Mickey Mouse in his earliest form is set to enter the public domain in 2024 as a result of the expiry of the copyright vested in him. Disney’s renowned character first appeared in the 1928 short film ‘Steamboat Willie’ and has gone on to become one of the most iconic characters in pop culture. However, 95 years after Steamboat Willie first introduced Mickey to audiences, copyright protection of the same is set to expire in America.
Copyright vested in the Mickey Mouse which features in the film Steamboat Willie has been set to expire several times previously, but the duration of copyright protection has been extended numerous times in the United States over the span of Mickey’s lifetime. The extension is often referred to as the ‘Mickey Mouse Protection Act’. Though, it was not just Disney advocating for the extension of rights, many copyright holders have benefited such extensions.
Despite the expiration of copyright protection, it is likely that permitted public use of the character will remain limited for a number of reasons. First, only the copyright covering the original version of Mickey Mouse as seen in Steamboat Willie is expiring therefore, any use of later versions of the character, such as those featuring the iconic red shorts and white gloves may result in infringement. Secondly, Disney uploaded the black and white short film to YouTube for free in 2009, limiting the remaining sales value. Finally, Disney still holds a trademark registration on the earliest version of Mickey Mouse.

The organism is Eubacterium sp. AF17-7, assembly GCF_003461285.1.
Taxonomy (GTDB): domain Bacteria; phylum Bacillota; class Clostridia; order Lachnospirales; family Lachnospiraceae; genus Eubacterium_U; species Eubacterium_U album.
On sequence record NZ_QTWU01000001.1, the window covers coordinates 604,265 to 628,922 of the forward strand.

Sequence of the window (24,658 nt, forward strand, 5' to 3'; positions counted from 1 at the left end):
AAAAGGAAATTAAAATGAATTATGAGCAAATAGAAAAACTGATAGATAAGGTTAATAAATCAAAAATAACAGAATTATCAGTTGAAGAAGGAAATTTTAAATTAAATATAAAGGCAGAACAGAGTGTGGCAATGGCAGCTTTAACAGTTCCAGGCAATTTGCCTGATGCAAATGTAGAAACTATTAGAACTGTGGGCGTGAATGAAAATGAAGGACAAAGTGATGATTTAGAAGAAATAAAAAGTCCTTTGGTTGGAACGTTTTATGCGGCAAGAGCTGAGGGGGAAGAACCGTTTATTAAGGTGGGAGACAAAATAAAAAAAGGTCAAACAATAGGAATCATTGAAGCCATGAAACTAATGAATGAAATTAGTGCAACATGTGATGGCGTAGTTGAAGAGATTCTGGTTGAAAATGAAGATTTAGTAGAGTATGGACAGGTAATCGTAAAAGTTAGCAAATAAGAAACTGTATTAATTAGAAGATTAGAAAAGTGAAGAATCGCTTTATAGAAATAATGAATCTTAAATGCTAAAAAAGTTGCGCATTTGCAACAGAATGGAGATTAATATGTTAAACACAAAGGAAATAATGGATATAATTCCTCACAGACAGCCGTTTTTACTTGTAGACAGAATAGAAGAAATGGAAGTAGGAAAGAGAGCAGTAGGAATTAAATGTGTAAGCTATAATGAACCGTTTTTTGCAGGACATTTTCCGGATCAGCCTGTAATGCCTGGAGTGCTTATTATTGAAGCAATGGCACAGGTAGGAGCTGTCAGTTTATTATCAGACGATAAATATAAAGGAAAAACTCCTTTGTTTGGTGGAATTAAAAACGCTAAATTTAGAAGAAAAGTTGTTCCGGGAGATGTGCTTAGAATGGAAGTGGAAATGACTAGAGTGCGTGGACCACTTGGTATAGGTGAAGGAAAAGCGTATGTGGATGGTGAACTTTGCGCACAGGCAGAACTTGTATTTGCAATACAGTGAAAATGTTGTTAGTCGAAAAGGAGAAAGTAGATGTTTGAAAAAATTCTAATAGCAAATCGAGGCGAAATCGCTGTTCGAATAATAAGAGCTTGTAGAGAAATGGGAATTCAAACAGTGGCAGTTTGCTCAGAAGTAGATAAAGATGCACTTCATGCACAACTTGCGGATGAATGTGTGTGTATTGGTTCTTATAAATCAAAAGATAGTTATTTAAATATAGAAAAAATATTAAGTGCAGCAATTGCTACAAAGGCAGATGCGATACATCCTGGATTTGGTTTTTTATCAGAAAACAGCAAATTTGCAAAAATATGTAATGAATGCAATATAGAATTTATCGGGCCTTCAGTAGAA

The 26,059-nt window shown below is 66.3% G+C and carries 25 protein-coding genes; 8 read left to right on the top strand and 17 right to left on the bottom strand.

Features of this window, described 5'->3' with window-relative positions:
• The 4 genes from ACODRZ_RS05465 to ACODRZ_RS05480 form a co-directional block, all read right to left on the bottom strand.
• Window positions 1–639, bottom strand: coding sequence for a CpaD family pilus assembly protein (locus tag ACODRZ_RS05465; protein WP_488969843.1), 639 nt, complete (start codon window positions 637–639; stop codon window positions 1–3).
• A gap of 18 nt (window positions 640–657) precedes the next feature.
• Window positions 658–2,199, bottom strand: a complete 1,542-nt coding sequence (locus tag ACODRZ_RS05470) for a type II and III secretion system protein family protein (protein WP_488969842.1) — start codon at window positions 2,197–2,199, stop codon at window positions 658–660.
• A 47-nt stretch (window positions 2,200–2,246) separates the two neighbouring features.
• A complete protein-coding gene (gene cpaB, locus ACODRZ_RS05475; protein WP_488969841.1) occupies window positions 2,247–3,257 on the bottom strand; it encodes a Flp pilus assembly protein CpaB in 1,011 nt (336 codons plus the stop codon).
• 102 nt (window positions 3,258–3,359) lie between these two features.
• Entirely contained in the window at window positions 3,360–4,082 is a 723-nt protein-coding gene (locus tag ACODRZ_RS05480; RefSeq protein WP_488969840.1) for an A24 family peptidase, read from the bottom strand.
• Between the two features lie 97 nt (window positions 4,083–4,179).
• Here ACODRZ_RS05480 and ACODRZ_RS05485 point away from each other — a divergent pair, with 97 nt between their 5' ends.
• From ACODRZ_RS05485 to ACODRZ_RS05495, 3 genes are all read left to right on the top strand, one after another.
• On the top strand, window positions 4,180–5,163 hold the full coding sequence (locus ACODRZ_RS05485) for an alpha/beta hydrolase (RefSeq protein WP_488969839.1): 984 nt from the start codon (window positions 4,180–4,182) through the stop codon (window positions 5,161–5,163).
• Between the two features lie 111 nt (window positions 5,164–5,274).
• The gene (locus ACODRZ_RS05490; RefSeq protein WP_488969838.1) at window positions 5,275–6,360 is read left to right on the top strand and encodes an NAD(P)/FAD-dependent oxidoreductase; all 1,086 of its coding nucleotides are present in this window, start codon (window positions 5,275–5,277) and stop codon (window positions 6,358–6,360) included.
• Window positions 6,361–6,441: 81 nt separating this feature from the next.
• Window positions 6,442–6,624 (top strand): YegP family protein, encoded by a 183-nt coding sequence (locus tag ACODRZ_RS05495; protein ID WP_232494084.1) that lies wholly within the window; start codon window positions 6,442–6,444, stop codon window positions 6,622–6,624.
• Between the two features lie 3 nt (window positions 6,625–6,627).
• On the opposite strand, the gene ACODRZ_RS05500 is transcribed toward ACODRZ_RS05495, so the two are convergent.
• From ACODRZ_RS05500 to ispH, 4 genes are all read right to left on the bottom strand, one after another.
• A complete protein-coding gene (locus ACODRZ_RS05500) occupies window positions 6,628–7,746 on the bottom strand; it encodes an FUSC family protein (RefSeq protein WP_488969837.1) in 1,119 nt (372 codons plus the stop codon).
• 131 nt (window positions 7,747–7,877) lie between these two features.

The release of controversial horror film ‘Winnie the Pooh: Blood and Honey’, which occurred following the entrance of A.A. Milne’s original ‘Winnie the Pooh’ into the public domain in 2022 provides an insight into the potential future of Disney’s most beloved character. It is to be seen if any third parties will fall into a legal mousetrap surrounding this Mouse’s protection.
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